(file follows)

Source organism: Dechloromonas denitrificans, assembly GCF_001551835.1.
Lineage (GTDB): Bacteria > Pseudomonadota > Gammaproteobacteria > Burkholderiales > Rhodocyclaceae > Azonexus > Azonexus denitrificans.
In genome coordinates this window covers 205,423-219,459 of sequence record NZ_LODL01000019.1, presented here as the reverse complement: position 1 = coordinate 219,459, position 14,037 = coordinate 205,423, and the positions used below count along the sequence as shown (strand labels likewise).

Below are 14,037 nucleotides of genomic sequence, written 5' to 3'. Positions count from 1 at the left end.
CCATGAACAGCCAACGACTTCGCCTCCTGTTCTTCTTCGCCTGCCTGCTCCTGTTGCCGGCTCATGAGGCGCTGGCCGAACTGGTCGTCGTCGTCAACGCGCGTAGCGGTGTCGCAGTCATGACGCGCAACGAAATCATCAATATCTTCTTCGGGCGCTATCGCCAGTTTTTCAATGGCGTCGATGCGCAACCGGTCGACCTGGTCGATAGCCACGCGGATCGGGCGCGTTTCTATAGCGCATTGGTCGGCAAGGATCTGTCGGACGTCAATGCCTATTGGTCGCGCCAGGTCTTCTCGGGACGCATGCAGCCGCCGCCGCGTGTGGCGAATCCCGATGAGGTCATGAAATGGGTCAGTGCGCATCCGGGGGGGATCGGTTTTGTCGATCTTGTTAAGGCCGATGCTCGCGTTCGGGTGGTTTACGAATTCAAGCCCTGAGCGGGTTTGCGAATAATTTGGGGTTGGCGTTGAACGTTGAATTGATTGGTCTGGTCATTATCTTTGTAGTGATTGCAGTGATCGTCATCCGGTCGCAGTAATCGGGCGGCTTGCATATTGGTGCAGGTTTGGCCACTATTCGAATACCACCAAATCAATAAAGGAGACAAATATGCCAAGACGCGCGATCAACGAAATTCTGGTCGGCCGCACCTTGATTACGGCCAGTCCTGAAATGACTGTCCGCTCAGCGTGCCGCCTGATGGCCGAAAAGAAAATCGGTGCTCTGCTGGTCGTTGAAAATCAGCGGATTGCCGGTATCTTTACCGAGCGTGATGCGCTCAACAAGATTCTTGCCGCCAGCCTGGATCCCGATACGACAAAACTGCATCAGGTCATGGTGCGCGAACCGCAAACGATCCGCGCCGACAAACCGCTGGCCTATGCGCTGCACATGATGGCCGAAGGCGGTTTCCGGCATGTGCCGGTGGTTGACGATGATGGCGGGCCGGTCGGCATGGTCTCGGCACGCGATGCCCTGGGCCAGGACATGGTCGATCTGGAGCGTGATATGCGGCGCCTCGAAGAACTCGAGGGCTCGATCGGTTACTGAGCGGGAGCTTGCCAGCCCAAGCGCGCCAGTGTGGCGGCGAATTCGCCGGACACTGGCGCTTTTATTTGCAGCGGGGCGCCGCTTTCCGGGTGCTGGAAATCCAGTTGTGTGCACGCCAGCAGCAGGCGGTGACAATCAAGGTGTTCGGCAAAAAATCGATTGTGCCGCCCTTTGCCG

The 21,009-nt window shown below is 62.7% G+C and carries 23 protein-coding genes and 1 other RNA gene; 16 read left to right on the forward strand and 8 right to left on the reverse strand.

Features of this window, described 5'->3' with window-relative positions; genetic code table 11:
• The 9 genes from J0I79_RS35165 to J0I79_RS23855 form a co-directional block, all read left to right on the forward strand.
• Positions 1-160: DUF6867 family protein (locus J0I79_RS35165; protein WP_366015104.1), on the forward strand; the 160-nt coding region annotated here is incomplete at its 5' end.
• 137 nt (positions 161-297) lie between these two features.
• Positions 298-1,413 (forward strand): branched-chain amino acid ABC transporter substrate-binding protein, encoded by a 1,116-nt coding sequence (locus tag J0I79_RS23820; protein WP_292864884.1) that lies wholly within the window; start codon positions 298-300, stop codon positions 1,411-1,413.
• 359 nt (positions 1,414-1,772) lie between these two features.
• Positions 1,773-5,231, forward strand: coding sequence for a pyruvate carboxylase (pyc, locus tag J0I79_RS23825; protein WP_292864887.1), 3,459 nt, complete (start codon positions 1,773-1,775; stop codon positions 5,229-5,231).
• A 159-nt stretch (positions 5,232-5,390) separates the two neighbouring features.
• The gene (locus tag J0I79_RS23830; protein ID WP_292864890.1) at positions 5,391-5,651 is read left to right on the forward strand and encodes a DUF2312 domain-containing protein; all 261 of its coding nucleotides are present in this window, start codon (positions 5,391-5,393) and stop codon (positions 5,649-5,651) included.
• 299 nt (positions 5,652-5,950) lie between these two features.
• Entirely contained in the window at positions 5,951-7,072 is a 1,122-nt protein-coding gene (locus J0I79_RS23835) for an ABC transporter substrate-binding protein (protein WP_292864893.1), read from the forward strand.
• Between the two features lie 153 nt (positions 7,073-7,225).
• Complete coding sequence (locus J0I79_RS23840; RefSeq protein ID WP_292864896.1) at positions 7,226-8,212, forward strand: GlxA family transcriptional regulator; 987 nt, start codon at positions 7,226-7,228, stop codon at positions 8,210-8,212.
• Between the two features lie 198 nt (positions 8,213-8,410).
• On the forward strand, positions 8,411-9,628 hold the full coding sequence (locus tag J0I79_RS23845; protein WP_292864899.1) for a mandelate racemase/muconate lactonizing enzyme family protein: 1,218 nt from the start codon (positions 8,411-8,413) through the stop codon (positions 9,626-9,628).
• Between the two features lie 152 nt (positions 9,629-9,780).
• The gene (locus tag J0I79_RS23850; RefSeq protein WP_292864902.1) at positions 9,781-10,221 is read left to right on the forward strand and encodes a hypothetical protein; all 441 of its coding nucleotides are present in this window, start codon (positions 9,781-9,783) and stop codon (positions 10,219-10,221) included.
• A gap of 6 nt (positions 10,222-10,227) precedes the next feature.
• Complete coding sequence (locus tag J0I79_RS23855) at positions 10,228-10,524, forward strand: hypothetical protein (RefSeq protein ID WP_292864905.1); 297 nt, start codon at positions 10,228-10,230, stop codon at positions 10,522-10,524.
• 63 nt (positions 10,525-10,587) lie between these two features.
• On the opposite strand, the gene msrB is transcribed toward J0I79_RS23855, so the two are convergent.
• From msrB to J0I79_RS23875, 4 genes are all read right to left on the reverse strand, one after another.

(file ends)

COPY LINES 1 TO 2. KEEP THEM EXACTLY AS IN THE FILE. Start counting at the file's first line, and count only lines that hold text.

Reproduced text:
Source organism: Dechloromonas denitrificans, assembly GCF_001551835.1.
Lineage (GTDB): Bacteria > Pseudomonadota > Gammaproteobacteria > Burkholderiales > Rhodocyclaceae > Azonexus > Azonexus denitrificans.